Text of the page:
Breathing a lesson unheard,
Hope with a gentle persuasion
Whispers her comforting word:
Wait till the darkness is over,
Wait till the tempest is done,
Hope for the sunshine tomorrow,
After the shower is gone.
Making my heart in its sorrow rejoice.
Dim be the region afar,
Will not the deepening darkness
Brighten the glimmering star?
Then when the night is upon us,
Why should the heart sink away?
When the dark midnight is over,
Watch for the breaking of day.
Rends the dark veil for the soul,
Whither the Master has entered,
Robbing the grave of its goal.
Come then, O come, glad fruition,
Come to my sad weary heart;
Come, O Thou blest hope of glory,
Never, O never depart.
A week later the counselor received a call from the husband, “Well,” asked the counselor, “how are things going with you and your wife?
“How should I know?” said the husband. “I’m thirty-five miles away.”
Nigerian Army Chief Estimates Death Toll by Boko Haram at 3,000
The militant Islamist group Boko Haram, which is waging war against Christians in Nigeria, has been responsible for an estimated 3,000 deaths since 2009, according to an army chief -- the highest number of victims reported by an official source, ASSIST News Service reports. Boko Haram has been carrying out deadly attacks on churches and Christian communities as well as security forces and government targets in its campaign to establish an Islamic state in northern Nigeria. Barnabas Aid contacts in Nigeria have been logging attacks against Christians by Boko Haram and other Muslim groups over the last two years, including bombings, shootings, hackings, mass killings and the cold-blooded assassination of Christian families in their homes -- children, pregnant women and the elderly not being spared. "Barely a week goes by without a report of another anti-Christian attack in Nigeria, while the security forces seem at a loss as to how to bring Boko Haram under control," said a spokesperson for Barnabas Aid.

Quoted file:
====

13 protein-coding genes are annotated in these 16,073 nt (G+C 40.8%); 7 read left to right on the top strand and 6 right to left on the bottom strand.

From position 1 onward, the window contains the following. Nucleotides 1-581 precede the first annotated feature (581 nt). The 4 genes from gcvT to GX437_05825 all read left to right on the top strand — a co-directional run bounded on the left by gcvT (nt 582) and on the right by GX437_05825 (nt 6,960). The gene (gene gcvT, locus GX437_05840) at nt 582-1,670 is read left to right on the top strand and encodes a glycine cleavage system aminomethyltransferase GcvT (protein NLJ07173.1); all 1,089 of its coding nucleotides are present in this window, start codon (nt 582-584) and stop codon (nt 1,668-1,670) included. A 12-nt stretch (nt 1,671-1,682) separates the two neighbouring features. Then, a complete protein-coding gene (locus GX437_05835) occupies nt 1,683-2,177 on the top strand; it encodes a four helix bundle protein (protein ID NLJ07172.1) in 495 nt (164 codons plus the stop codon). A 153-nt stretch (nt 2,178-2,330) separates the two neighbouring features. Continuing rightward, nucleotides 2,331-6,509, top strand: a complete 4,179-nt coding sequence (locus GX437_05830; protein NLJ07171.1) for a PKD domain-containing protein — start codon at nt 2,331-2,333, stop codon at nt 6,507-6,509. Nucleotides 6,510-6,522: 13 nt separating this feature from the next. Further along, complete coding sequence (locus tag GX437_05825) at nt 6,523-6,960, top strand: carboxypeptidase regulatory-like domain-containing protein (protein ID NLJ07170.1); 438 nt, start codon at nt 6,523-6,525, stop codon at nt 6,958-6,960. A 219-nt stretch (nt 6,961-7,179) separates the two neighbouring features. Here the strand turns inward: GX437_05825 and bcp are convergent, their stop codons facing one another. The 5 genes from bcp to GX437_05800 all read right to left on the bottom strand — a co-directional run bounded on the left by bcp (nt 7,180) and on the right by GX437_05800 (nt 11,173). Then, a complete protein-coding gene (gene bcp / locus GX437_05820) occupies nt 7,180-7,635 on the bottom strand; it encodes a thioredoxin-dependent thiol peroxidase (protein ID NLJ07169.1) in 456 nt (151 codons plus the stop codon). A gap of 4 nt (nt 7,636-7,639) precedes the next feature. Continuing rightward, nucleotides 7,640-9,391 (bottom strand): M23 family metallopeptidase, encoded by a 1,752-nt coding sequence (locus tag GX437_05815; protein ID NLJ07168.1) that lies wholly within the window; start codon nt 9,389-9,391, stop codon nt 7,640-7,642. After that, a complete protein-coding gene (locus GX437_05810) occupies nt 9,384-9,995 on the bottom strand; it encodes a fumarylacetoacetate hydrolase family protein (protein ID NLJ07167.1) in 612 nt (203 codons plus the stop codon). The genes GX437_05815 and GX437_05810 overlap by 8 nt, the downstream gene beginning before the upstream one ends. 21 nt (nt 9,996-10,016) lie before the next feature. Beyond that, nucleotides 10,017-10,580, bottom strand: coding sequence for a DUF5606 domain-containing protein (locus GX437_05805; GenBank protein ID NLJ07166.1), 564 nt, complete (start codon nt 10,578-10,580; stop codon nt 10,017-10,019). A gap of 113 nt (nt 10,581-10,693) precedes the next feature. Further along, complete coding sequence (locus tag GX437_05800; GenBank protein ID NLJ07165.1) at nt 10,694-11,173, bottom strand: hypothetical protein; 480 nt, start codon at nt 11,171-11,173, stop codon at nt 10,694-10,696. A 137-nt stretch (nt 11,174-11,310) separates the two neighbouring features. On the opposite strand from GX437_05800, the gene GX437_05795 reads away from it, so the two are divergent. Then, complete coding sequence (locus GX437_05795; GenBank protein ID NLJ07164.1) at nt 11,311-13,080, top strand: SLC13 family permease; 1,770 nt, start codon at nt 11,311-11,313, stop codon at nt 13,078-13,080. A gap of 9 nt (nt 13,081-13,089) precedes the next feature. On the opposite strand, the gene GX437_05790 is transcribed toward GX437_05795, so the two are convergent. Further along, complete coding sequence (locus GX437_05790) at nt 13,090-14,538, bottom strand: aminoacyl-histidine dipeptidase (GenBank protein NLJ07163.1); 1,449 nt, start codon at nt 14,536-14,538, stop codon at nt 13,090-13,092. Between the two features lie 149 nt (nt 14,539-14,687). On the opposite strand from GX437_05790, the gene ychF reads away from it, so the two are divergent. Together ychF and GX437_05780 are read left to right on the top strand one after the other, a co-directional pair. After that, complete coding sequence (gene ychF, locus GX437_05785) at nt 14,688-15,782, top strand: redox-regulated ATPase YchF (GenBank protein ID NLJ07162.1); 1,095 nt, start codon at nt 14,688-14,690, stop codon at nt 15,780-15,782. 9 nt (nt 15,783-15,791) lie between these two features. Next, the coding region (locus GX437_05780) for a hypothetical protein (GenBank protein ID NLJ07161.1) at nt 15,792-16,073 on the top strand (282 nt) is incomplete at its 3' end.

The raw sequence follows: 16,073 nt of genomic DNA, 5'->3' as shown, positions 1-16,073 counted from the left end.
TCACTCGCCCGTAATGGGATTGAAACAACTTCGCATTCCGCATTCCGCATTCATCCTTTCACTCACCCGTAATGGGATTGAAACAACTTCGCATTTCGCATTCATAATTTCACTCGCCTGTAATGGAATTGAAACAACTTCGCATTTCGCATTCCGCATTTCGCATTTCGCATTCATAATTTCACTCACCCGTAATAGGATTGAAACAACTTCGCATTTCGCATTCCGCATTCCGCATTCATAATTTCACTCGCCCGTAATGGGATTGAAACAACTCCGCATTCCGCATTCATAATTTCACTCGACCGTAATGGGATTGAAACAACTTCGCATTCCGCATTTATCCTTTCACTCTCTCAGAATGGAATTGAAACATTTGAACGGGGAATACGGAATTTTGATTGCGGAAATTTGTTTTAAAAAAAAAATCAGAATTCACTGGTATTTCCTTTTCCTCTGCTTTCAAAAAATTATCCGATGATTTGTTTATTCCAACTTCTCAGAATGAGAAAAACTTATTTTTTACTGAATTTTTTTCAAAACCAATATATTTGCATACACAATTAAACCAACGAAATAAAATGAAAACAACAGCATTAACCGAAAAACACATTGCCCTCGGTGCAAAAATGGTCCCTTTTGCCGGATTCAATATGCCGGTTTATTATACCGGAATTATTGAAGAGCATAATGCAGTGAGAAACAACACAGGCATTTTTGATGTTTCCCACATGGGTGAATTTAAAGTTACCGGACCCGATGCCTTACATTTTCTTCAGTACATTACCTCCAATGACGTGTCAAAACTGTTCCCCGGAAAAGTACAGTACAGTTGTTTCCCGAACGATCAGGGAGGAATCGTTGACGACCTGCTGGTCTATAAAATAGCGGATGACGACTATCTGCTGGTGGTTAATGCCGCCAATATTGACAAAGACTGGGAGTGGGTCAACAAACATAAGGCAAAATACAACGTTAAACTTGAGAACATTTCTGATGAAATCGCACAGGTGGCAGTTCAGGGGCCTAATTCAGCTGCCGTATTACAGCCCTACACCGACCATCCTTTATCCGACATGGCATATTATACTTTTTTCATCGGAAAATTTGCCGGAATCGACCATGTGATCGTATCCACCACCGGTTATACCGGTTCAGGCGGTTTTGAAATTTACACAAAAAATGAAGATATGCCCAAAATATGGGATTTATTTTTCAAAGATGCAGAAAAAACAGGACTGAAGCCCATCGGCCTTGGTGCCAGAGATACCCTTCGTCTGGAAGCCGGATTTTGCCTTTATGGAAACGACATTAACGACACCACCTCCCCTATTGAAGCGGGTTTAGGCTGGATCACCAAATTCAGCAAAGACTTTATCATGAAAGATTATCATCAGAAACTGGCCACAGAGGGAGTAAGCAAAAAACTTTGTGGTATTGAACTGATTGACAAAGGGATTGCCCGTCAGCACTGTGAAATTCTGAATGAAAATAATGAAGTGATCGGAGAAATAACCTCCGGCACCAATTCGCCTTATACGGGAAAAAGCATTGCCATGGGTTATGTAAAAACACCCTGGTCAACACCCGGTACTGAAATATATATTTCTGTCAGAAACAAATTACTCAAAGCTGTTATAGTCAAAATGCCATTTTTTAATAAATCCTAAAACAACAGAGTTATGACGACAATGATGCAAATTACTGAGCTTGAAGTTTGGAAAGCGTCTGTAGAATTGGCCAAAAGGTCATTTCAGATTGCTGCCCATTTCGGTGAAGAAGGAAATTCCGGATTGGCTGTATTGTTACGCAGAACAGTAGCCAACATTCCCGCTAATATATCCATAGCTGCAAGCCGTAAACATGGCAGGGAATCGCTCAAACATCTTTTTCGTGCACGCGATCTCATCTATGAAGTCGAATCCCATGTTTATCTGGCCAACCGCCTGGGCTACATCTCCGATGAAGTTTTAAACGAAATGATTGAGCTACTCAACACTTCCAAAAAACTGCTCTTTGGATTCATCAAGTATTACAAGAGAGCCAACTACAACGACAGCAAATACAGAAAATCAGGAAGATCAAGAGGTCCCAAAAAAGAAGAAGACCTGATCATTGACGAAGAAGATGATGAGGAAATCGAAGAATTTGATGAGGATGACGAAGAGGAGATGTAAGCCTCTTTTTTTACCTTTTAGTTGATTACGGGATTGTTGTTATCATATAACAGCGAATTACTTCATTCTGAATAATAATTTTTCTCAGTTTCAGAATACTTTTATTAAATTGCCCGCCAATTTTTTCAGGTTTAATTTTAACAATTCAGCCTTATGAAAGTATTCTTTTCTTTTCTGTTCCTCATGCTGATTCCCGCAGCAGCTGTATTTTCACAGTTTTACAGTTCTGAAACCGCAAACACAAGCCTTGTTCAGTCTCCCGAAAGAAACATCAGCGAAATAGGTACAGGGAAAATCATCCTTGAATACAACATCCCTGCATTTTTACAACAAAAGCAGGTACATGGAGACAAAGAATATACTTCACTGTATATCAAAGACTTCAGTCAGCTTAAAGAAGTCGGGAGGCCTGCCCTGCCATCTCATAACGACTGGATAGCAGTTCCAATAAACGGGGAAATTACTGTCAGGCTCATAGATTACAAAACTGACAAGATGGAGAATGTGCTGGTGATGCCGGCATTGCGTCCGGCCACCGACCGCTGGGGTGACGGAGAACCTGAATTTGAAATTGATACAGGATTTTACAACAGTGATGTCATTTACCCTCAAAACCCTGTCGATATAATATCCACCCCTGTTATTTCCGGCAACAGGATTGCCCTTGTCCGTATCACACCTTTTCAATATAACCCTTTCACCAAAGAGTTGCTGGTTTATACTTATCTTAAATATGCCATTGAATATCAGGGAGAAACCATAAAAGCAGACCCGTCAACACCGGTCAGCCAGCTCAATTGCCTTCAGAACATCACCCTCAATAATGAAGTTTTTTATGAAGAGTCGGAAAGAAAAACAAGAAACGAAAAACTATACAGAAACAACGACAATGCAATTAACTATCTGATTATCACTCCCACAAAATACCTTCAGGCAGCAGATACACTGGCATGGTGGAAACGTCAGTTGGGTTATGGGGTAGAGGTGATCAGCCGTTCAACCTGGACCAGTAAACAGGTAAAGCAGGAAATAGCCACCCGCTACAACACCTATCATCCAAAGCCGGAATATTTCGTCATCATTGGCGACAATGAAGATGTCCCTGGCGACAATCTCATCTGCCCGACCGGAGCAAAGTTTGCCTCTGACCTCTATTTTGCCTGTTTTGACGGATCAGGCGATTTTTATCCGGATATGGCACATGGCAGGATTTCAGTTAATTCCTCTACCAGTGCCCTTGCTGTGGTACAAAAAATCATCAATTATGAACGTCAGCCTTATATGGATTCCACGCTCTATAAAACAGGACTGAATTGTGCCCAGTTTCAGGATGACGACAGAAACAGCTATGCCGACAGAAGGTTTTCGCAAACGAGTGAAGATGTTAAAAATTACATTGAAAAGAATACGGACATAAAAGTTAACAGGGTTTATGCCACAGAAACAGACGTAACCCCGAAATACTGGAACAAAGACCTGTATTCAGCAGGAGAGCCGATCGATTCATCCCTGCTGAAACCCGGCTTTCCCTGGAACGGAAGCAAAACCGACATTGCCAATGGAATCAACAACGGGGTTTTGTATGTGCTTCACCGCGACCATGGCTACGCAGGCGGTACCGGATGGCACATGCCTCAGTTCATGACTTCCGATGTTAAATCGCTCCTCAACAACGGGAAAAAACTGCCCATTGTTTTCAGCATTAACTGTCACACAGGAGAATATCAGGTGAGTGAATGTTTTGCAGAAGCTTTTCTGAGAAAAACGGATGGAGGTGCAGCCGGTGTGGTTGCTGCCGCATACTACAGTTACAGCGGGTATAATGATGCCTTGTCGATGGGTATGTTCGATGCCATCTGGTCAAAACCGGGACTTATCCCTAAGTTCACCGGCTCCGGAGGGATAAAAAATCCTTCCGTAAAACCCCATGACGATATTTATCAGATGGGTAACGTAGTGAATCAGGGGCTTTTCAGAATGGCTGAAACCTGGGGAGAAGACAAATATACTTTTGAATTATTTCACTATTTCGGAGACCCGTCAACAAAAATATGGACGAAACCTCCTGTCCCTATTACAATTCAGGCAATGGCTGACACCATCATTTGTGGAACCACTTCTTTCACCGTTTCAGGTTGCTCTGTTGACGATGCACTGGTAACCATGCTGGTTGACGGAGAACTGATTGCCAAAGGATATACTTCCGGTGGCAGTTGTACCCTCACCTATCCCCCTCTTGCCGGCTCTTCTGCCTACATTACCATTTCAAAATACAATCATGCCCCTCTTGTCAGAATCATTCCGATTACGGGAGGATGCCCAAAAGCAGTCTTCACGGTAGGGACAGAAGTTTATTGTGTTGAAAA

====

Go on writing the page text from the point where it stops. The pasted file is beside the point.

First Hindu Elected to U.S. Congress to Take Oath on Bhagavad Gita Instead of Bible
The first Hindu elected to the United States Congress is expected to take oath on the Bhagavad Gita instead of the Bible, the Christian News Network reports. Tulsi Gabbard, 31, a Democrat, won her bid for election in a heavily Democratic area of Hawaii earlier this month and will be representing Hawaii's second district in Congress beginning in January. However, instead of taking oath on the Bible as many elected officials do, Gabbard is slated to swear on the Bhagavad Gita, a compilation of Hindu writings which she states is one of her favorite Hindu texts. Following her successful bid for office, Gabbard stated that she hoped her presence in Congress would cause others to understand and embrace Hinduism in America.